Ceriodaphnia dubia and Daphnia dentifera (hereafter: Ceriodaphnia and Daphnia, respectively) are both common freshwater zooplankton found in stratified lakes in Midwestern North America . They are cyclically parthenogenetic, which allows the maintenance of clonal, isofemale lines in the laboratory. Both species suffer infections with the bacterium, P. ramosa, and the fungus, M. bicuspidata [13,14], though co-infections are rare (MA Duffy 2013-16, unpublished data). Spores of either parasite are consumed alongside food during host filter-feeding [15,16], cross the gut wall and undergo replication within the haemocoel; mature transmission spores are then released upon host death [17,18]. However, while both parasites are horizontally transmitted obligate killers, they have different effects on host fitness in Daphnia spp.: P. ramosa (hereafter: bacterium) causes host sterilization but has a limited effect on host lifespan [14,19], whereas M. bicuspidata (hereafter: fungus) kills its host early, but does not strongly limit fecundity prior to death [14,20,21].
Healthy Ceriodaphnia and Daphnia, and both Pasteuria- and Metschnikowia-infected Daphnia were collected from Dogwood Lake, Sullivan County, Indiana, USA during 2011. Eight Ceriodaphnia isofemale lines (named C1, C2, C5, C7, C22, C23, C27 and C30) and 10 Daphnia isofemale lines (named D1, D3, D4, D6, D7, D13, D14, D23, D25 and D26) were maintained clonally in the laboratory. Parasite cultures were established as follows: five Pasteuria-infected and seven Metschnikowia-infected Daphnia were homogenized and pooled according to parasite species; the spore cultures were each propagated by exposing four Daphnia genotypes (D1, D4, D14 and D26) to them for three rounds of infection for Pasteuria and 5–7 rounds of infection for Metschnikowia.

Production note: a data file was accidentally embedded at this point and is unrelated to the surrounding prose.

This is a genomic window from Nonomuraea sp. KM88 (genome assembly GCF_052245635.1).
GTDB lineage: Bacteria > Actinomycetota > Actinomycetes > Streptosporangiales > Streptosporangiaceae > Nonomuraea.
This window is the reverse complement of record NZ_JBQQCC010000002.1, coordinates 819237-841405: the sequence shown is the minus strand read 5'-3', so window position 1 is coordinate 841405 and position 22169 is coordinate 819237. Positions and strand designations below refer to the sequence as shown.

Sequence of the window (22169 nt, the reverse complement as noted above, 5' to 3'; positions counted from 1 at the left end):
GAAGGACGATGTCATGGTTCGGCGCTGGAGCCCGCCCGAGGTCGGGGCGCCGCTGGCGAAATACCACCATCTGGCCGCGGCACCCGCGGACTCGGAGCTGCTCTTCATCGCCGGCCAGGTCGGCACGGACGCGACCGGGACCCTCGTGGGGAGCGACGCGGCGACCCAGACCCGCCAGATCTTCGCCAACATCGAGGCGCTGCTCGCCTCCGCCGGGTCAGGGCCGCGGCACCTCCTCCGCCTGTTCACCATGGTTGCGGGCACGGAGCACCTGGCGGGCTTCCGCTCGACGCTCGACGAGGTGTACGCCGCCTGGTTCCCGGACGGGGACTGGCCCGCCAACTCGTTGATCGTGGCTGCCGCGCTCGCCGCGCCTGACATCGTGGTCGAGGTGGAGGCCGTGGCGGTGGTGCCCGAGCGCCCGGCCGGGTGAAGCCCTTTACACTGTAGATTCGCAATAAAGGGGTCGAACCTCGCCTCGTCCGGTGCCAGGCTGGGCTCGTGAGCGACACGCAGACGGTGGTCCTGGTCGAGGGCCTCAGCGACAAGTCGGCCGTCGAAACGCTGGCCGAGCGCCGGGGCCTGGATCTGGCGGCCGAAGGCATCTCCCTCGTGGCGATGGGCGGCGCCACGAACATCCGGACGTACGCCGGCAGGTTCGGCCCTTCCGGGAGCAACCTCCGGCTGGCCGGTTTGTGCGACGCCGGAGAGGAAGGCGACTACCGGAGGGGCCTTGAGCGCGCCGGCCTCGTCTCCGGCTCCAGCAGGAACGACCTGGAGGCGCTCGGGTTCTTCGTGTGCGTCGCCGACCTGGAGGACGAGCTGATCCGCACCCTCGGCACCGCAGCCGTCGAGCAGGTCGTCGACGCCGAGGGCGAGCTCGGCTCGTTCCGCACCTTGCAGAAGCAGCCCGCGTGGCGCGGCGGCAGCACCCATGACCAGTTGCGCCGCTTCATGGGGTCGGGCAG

(b) Experiment 1: magnitude of spillover for Pasteuria and Metschnikowia parasites
The aim of this experiment was to quantify the magnitude of spillover and the consequences for virulence of both parasites. Fifteen to 25 replicate lines were established for each host isofemale line (henceforth ‘line’) of Ceriodaphnia and Daphnia. Replicates consisted of two neonates kept in 40 ml of media (50% artificial Daphnia medium  and 50% filtered lake water), and were maintained under standard conditions: 20°C, 16 : 8 light/dark cycle and fed 1 × 106 Ankistrodesmus falcatus algal cells per animal per day. Maternal lines were maintained for three generations to minimize variation due to maternal effects. Once they had reached the third generation, a single neonate from the second clutch of each maternal replicate was allocated to one of two treatments: parasite-exposed or control.